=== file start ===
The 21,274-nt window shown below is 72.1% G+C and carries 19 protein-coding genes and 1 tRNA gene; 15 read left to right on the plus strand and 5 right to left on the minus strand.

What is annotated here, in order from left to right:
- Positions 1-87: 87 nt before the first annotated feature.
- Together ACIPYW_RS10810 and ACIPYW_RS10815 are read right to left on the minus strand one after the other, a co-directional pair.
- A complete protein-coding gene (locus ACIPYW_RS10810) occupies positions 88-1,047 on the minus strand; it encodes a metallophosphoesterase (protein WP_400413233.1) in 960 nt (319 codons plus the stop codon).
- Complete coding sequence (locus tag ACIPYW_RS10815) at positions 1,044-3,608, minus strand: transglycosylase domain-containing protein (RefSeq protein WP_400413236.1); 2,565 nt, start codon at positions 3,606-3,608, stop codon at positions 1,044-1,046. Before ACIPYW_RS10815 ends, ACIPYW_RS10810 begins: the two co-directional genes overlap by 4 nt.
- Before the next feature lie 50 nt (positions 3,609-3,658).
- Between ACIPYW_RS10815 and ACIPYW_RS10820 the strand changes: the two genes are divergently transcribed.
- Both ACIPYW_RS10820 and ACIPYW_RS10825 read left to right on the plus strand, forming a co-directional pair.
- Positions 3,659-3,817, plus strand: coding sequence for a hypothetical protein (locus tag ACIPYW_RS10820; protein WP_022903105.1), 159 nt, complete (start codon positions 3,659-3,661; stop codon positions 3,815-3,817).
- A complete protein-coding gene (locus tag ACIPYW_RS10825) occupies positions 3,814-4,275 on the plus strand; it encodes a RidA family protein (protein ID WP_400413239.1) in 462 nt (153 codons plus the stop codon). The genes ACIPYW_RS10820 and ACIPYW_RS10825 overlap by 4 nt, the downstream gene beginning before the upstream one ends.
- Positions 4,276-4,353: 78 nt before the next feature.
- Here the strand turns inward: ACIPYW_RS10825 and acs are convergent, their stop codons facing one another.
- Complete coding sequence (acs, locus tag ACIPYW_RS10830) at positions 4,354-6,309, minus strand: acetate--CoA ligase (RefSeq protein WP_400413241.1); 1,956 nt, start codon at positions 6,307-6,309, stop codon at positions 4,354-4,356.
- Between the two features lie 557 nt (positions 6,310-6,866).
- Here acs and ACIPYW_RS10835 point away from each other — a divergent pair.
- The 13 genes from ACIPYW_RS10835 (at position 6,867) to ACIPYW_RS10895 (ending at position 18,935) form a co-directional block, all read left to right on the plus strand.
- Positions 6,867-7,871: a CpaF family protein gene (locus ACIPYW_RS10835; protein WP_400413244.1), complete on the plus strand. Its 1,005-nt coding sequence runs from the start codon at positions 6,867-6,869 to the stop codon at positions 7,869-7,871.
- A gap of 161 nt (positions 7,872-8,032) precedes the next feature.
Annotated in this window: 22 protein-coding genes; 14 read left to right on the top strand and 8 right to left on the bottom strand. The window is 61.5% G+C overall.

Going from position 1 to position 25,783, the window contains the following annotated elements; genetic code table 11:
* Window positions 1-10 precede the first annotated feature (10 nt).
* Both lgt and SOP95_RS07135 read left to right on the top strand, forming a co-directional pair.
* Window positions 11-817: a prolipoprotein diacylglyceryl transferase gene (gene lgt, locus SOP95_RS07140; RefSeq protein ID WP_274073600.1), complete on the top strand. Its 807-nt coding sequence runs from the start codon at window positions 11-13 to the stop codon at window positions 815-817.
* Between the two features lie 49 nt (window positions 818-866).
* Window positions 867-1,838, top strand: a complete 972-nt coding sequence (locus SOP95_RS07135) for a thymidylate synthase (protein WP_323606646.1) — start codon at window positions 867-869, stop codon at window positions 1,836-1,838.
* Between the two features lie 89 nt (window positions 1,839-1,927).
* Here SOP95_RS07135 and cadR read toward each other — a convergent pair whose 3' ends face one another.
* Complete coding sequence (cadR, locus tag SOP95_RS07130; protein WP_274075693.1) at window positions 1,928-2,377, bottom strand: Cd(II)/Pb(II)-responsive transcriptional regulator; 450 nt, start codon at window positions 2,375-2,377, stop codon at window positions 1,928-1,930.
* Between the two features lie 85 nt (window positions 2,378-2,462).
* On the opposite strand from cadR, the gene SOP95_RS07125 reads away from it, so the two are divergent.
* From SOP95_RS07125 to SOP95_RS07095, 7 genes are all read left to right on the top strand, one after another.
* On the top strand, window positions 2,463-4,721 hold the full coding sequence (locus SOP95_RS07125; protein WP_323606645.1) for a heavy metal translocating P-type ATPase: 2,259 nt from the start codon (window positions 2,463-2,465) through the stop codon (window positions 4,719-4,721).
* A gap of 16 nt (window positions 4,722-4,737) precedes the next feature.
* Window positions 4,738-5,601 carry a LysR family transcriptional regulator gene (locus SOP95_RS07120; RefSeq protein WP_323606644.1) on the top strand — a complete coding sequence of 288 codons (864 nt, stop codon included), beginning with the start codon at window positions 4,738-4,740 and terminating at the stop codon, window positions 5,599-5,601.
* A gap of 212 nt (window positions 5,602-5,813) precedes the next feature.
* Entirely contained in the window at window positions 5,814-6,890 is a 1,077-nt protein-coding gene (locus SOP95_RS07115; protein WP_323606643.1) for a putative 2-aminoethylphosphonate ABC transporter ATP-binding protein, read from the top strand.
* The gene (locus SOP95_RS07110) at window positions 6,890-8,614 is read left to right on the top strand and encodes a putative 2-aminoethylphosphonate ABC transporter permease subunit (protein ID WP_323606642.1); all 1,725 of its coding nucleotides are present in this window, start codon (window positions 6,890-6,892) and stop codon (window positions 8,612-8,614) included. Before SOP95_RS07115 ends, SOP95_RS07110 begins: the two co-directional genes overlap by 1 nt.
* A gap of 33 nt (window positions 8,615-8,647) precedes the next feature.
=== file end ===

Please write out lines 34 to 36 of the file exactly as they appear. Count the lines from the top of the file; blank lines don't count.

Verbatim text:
* A gap of 16 nt (window positions 4,722-4,737) precedes the next feature.
* Window positions 4,738-5,601 carry a LysR family transcriptional regulator gene (locus SOP95_RS07120; RefSeq protein WP_323606644.1) on the top strand — a complete coding sequence of 288 codons (864 nt, stop codon included), beginning with the start codon at window positions 4,738-4,740 and terminating at the stop codon, window positions 5,599-5,601.
* A gap of 212 nt (window positions 5,602-5,813) precedes the next feature.